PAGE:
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Should You Give Up Law to Pursue a Dream? It Worked for this Lawyer

Posted Apr 20, 2009 7:32 AM CDT
By Debra Cassens Weiss

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Layoffs and financial panic have unleashed a torrent of creative yearning for another profession, according to a business coach who has seen some ideas turn into money-making ventures.

Quitting a day job worked for Wall Street lawyer Jonathan Fields, who gave up law more than a decade ago to become a personal trainer charging $15 an hour in Central Park, reports business coach Pamela Slim in a column for the New York Times.

Fields went on to open up a successful yoga studio. He later sold the business when he got a contract from a major publisher to write a career guide.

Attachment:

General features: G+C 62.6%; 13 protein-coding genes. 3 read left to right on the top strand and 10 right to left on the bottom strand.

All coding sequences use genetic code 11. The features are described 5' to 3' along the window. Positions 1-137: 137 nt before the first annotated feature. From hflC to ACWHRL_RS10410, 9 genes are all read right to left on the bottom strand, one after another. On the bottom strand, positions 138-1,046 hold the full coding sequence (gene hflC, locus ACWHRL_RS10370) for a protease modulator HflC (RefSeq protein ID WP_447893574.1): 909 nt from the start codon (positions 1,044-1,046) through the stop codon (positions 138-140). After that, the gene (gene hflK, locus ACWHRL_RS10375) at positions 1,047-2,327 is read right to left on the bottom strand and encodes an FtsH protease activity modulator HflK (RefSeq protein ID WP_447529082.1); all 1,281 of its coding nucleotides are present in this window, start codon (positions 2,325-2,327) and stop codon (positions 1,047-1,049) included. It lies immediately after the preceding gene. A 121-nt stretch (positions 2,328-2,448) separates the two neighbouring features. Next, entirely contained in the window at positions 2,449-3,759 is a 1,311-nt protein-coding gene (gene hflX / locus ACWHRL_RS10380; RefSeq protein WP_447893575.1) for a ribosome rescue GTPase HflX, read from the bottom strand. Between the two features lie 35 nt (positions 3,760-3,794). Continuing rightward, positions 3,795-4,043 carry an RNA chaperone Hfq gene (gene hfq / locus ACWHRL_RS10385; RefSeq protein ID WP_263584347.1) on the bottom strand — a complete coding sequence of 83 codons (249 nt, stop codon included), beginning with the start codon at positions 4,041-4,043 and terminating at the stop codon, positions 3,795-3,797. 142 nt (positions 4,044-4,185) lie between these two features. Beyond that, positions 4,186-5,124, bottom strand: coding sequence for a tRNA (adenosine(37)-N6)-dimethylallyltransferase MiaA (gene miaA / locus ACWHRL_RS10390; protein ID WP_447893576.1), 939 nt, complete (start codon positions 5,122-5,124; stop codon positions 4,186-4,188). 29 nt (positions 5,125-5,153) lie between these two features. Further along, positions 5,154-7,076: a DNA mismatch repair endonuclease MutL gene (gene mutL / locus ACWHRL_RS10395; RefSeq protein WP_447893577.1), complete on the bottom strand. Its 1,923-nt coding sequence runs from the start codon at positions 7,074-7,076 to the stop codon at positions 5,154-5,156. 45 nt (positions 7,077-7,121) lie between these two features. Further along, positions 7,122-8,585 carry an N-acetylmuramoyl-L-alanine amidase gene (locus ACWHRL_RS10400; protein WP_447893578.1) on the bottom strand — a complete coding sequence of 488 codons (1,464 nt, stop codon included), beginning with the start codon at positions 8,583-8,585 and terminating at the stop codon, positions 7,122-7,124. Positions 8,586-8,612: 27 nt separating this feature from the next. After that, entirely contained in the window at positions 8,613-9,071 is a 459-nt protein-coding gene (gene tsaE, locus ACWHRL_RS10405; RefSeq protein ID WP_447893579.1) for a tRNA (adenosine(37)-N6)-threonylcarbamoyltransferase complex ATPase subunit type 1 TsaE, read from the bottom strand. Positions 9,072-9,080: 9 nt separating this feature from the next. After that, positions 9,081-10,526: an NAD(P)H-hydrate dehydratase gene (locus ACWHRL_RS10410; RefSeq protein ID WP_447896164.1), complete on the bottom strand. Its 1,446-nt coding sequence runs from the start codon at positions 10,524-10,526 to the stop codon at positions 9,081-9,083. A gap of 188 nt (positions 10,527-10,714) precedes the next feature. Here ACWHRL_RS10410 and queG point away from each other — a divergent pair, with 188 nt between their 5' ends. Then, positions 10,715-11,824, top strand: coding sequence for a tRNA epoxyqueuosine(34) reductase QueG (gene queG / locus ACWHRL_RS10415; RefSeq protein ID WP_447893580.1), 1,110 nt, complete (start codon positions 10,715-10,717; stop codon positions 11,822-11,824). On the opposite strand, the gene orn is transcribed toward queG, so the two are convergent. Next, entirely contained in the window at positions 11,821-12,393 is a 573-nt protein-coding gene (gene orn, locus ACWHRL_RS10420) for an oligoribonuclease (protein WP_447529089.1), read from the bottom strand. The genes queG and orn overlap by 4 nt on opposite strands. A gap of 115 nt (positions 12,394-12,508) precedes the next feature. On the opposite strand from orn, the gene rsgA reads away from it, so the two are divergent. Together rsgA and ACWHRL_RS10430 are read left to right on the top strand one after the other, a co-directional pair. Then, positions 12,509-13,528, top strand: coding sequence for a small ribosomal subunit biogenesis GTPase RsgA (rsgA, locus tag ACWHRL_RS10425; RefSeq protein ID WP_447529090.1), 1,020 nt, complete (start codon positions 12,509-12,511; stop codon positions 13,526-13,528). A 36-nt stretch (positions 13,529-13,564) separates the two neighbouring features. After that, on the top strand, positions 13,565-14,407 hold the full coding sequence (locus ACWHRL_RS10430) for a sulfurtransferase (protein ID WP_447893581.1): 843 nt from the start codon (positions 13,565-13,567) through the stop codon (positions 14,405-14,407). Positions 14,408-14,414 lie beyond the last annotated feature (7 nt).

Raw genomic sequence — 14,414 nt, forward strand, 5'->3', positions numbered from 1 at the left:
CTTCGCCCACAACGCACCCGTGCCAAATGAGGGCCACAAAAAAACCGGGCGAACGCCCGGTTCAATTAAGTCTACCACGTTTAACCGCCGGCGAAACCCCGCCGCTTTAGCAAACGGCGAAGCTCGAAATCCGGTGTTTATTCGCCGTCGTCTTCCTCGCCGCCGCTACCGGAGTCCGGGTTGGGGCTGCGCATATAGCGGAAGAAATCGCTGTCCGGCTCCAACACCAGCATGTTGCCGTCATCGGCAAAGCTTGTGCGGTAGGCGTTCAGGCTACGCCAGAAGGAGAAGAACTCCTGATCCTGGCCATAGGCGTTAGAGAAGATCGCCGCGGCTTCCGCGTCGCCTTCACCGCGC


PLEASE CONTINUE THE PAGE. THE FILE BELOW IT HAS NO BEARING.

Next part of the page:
“Real creative urges, those we are meant to express, don’t go away,” Slim writes. “If ignored, they bother us, affect our health, fester and eventually turn us into the living dead.”

Some who pursue their dreams will encounter failures and broken dreams, she concludes. “But mostly, we will all benefit from the huge blast of creative energy unleashed by people finally pursuing the work that is the best fit for them.”

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